Two decades of success

Harborplace: Downtown retail market is growing as Harborplace celebrates 20th birthday.

June 29, 2000

IT SEEMS LIKE it opened only yesterday. But today marks the 20th birthday of Harborplace, the waterfront emporium that gave Baltimore a glitzy image and changed downtown retailing.

The two Harborplace pavilions brought a year-round festival focus to the shoreline. As millions of visitors flocked to the harbor, other businesses realized the untapped potential of the tourist trade. First, the Gallery mall opened across Pratt Street, then the Power Plant.

Retailing is now expanding eastward. Two hotels are rising near Little Italy, along with a gourmet supermarket, an 18-screen movie theater and specialty shops. Price tag: $500 million.

Retailers are also looking for opportunities beyond the harbor. Plans are under way to revive Howard Street, which was Baltimore's retail hub until the 1970s.

Not all harbor-area merchants succeeded. The venerable Hutzler's, in a last-gasp effort to save its failing department store chain, opened a branch near the harbor. It bombed.

Overall, though, the decades since 1980 have been a smashing hit -- in good times and bad.

Harborplace was the idea of James W. Rouse, the urban visionary. He saw it as a "festival marketplace" that would fill the needs of not only tourists but nearby residents as well. Among early Harborplace merchants were a spice shop and meat and fish vendors.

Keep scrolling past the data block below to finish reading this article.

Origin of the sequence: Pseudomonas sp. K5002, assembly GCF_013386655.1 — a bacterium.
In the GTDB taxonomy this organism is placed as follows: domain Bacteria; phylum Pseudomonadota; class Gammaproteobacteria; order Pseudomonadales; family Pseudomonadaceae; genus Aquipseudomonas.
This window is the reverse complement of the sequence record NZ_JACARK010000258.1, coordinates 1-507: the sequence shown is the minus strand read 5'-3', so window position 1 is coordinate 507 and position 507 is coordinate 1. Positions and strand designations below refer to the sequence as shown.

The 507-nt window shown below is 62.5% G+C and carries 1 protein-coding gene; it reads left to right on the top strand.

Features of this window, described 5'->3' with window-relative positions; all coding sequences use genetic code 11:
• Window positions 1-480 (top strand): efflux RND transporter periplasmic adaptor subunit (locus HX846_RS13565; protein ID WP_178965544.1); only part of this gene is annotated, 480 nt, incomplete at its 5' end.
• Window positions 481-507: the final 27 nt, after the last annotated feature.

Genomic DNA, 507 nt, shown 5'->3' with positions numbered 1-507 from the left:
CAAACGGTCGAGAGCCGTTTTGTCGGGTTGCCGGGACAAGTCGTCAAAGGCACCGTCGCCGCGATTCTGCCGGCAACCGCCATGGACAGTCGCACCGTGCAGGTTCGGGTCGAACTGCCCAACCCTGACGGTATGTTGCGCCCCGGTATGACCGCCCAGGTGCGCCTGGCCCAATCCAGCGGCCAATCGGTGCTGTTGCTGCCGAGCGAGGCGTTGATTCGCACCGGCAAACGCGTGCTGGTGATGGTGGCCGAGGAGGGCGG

That mix has changed over the years. National chains have replaced most local shopkeepers; the number of entertainment-oriented venues has increased.

Overall, harbor-area entertainment venues -- ranging from an ESPN Zone sports extravaganza to a growing number of night clubs -- are multiplying. This ensures that the daytime bustle continues well after dark.

In the 1970s, the Harborplace proposal spawned heated controversy. Restaurateurs in Little Italy feared the new attraction would kill their business. Other activists wanted to keep the embankment as a pristine park. Fortunately, Baltimore voters were more far-sighted.

The redeveloped Inner Harbor has been a tremendous asset to Baltimore. Just ask the hundreds of thousands of people who braved the heat, humidity and long lines there over the past week to see the tall ships.

With this success, though, have come some attempts to overdevelop the shoreline or cheapen it. Those gambits have been stymied so far and must be foiled in the future.

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